Insult A Nation’s Literature, Win its Prize

One good reason to learn German is to read the many books that have been translated into German, but not into English. While American publishing houses release fewer and fewer works translated from other languages into English, translation from various languages into German continues apace. The Czech Library, 33 volumes of Czech literature translated into German, was recently completed (G). It’s a successor to the Polish library, a large translation project headed by the Polish-German translator Karl Dedecius. It’s subsidies that make this possible, although nobody is getting rich from it. Many translators into German work for a pittance, or for free. But work they do.

The German sinologist, poet, and translator Wolfgang Kubin is the latest to be recognized. Today, he was awarded the Chinese State Prize (G) in Beijing for his many translations of works of Chinese literature into German. Which is pretty stunning. Although Kubin is fascinated by Chinese literature and culture in general, he recently declared in an interview that most contemporary Chinese literature is "crap," because its authors never address controversial themes. Kubin’s view is that a modern society "needs critics, because without critics it is doomed to death." He calls many contemporary Chinese authors "cowards." In the link just above, he notes that many Chinese authors come to Germany for literary "vacations" and are content to be thought of as dissidents. But when they go back to China, they collaborate with the authorities. They permit portions of their works to be censored so that their books can appear in their native countries. Powerful politicians and writers in China, he says, "somehow, for various reasons, actually completely work together, and I don’t really have a complete picture of how that operates."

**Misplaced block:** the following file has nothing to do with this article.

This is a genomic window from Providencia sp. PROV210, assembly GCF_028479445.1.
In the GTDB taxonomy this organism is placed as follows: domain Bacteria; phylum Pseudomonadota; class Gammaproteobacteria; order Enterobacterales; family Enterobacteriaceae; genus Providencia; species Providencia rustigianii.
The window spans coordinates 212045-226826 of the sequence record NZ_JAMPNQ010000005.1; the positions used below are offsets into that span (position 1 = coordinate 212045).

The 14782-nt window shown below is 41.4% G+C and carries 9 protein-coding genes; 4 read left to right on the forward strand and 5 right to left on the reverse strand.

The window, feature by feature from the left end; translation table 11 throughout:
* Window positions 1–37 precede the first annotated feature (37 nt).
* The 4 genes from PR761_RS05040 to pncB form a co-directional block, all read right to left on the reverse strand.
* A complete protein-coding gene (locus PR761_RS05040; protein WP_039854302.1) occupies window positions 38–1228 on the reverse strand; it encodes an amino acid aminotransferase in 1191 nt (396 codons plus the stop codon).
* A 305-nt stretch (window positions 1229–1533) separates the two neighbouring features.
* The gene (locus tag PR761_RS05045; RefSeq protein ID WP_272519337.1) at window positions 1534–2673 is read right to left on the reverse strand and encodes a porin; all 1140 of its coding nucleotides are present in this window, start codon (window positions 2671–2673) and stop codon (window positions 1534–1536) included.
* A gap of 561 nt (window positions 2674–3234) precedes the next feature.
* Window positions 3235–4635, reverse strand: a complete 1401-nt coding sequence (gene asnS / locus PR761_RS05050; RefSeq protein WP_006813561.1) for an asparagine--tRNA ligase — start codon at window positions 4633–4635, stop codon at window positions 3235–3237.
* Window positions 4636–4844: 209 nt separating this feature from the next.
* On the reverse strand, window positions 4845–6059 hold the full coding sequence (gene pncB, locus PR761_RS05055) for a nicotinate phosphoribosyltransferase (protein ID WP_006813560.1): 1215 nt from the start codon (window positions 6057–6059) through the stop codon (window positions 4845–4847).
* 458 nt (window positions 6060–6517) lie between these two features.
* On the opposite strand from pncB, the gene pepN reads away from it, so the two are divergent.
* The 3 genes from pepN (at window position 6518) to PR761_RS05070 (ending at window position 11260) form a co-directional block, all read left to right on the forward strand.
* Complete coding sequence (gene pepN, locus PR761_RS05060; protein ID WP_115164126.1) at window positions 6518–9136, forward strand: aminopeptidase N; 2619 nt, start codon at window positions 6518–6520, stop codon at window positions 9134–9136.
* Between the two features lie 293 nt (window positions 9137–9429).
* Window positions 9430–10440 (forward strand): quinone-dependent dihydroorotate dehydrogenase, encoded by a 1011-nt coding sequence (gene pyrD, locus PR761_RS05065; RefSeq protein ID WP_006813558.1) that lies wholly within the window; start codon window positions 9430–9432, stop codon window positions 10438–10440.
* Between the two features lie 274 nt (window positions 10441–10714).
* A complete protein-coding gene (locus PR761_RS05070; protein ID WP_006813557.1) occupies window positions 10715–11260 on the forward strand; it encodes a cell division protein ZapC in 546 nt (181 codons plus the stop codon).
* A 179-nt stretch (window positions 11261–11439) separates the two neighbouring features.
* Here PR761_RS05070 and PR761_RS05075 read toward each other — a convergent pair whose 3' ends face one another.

Nevertheless, he won the prize, awarded directly by the Chinese government. Perhaps it’s a sign of tolerance, he says, but he’s not completely sure…

One thought on “Insult A Nation’s Literature, Win its Prize

  1. That’s a great story. Must be that nobody’s feverishly translating German into Chinese, at least not the works or sayings of Herr Kubin.


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